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BLM to re-offer lease on coal near Roundup

By Matthew Brown

Associated Press

Published: Wednesday, Dec. 21 2011 7:05 p.m. MST

In this 2009 photo, coal is loaded on to a nearly mile-long BNSF train at Signal Peak Energy's Bull Mountain mine south of Roundup, Mont. Another lease sale is planned for 35.5 million tons of publicly-owned coal near Roundup after an earlier bid on the fuel was rejected as insufficient, a federal official said Wednesday, Dec. 21, 2011.

The Billings Gazette, Larry Mayer, Associated Press

Enlarge photo»

BILLINGS, Mont. — Another lease sale is planned for 35.5 million tons of publicly-owned coal near Roundup after an earlier bid on the fuel was rejected as insufficient, a federal official said Wednesday.

The Bureau of Land Management said the coal's market value was more than the $5.3 million initially offered by Signal Peak Energy last month.

The company asked for another sale to be held because acquiring the leases is a key component of its mining plan. The federal coal tracts are in the path of Signal Peak's 300-employee Bull Mountain mine.

No date for the sale has been set, said BLM spokeswoman Mary Apple.

"It has to go through some reviews in our Washington office," she said. "The soonest would be 30 days after it's published in Federal Register."

Mining of the federal coal tentatively was slated to begin in 2013. Signal Peak mine is jointly owned by two Ohio companies, Boich Co. and FirstEnergy, and the Gunvor Group of Europe.

The company was the sole bidder in the November lease sale, with an offer that equaled 15 cents per ton of fuel. The BLM has not disclosed how much it thinks the coal is worth.

The same tracts have been included in a proposed three-way exchange of coal involving Montana's Northern Cheyenne Indian Tribe and Houston-based Great Northern Properties. Legislation to enact that swap is pending before Congress, but backers said it could still take place if the lease sale goes through.

Conservation groups have opposed leasing the coal, saying mining could damage water supplies and cause excessive subsidence on ranchland above the mine. An attempt to block the initial sale was denied by a review board within the U.S. Department of Interior.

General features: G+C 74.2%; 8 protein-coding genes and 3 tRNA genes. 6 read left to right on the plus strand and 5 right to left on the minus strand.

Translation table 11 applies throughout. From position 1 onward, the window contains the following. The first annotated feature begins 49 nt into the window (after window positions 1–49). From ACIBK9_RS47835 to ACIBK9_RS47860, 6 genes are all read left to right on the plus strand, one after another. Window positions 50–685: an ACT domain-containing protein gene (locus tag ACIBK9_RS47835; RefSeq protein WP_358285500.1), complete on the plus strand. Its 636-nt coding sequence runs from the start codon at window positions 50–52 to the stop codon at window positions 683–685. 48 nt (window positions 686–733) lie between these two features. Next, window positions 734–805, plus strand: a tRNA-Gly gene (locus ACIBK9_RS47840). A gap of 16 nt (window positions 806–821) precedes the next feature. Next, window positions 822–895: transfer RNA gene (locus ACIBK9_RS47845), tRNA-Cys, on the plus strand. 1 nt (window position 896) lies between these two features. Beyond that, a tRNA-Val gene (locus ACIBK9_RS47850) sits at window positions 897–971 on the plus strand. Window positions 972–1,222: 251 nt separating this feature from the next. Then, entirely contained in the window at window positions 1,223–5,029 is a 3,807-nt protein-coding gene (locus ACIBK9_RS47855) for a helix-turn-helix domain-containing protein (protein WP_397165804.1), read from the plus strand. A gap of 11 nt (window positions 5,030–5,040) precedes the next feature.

An appeal of that decision by the Bull Mountain Land Alliance and the Northern Plains Resource Council is pending.

Meanwhile, mining has been suspended at Signal Peak since Dec. 1, when high levels of a dangerous gas, carbon monoxide, were discovered in a portion of the underground mine.

Workers have been pumping nitrogen into the area with high levels of carbon monoxide in an attempt to lower concentrations of the gas.

The Mine Safety and Health Administration will decide when gas levels are safe enough to allow miners to return.

Agency spokesman Jesse Lawder said Wednesday that conditions had improved enough to allow some underground maintenance activities by Signal Peak. He said there were no projections for when full operations would resume.

Mike Dawson with Boich Co. said that about two dozen employees were involved in the maintenance work. Work on the surface has continued and no layoffs were expected, Dawson said.

Signal Peak's owners said in November that they intended to ramp up production to begin shipping large volumes of coal to markets in Asia and South America.

That came after Gunvor, an international commodities trading company, paid $400 million for a one-third stake in the mine.

Prior to the suspension of mining, coal production in recent months at Bull Mountain translated into about 12 million tons annually.

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